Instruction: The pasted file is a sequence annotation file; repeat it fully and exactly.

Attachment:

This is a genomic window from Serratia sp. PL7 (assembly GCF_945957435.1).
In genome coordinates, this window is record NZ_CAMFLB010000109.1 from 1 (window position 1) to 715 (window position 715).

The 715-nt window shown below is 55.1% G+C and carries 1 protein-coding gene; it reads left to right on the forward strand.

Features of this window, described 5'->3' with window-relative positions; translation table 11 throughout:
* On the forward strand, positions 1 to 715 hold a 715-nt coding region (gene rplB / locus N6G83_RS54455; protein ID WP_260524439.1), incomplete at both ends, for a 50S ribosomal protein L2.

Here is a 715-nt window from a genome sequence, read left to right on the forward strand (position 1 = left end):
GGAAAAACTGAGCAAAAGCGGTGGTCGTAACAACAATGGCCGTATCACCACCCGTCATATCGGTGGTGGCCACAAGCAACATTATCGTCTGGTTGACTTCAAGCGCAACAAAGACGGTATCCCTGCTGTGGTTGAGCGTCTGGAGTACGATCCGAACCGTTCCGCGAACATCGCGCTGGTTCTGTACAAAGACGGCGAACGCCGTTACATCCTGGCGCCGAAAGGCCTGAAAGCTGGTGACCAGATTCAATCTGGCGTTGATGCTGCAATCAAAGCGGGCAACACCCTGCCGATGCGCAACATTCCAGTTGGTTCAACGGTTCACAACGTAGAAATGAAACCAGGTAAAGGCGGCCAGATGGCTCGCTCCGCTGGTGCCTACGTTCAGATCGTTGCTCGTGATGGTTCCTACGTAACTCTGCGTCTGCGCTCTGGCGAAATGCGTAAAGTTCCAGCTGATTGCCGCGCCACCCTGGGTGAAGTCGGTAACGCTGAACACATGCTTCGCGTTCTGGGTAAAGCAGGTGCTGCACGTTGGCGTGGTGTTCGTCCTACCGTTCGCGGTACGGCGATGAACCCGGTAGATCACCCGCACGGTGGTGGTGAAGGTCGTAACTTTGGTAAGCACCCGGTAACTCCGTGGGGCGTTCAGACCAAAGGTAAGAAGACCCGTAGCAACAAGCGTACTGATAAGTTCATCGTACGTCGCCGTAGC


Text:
This is a genomic window from Serratia sp. PL7 (assembly GCF_945957435.1).
In genome coordinates, this window is record NZ_CAMFLB010000109.1 from 1 (window position 1) to 715 (window position 715).

The 715-nt window shown below is 55.1% G+C and carries 1 protein-coding gene; it reads left to right on the forward strand.

Features of this window, described 5'->3' with window-relative positions; translation table 11 throughout:
* On the forward strand, positions 1 to 715 hold a 715-nt coding region (gene rplB / locus N6G83_RS54455; protein ID WP_260524439.1), incomplete at both ends, for a 50S ribosomal protein L2.

Here is a 715-nt window from a genome sequence, read left to right on the forward strand (position 1 = left end):
GGAAAAACTGAGCAAAAGCGGTGGTCGTAACAACAATGGCCGTATCACCACCCGTCATATCGGTGGTGGCCACAAGCAACATTATCGTCTGGTTGACTTCAAGCGCAACAAAGACGGTATCCCTGCTGTGGTTGAGCGTCTGGAGTACGATCCGAACCGTTCCGCGAACATCGCGCTGGTTCTGTACAAAGACGGCGAACGCCGTTACATCCTGGCGCCGAAAGGCCTGAAAGCTGGTGACCAGATTCAATCTGGCGTTGATGCTGCAATCAAAGCGGGCAACACCCTGCCGATGCGCAACATTCCAGTTGGTTCAACGGTTCACAACGTAGAAATGAAACCAGGTAAAGGCGGCCAGATGGCTCGCTCCGCTGGTGCCTACGTTCAGATCGTTGCTCGTGATGGTTCCTACGTAACTCTGCGTCTGCGCTCTGGCGAAATGCGTAAAGTTCCAGCTGATTGCCGCGCCACCCTGGGTGAAGTCGGTAACGCTGAACACATGCTTCGCGTTCTGGGTAAAGCAGGTGCTGCACGTTGGCGTGGTGTTCGTCCTACCGTTCGCGGTACGGCGATGAACCCGGTAGATCACCCGCACGGTGGTGGTGAAGGTCGTAACTTTGGTAAGCACCCGGTAACTCCGTGGGGCGTTCAGACCAAAGGTAAGAAGACCCGTAGCAACAAGCGTACTGATAAGTTCATCGTACGTCGCCGTAGC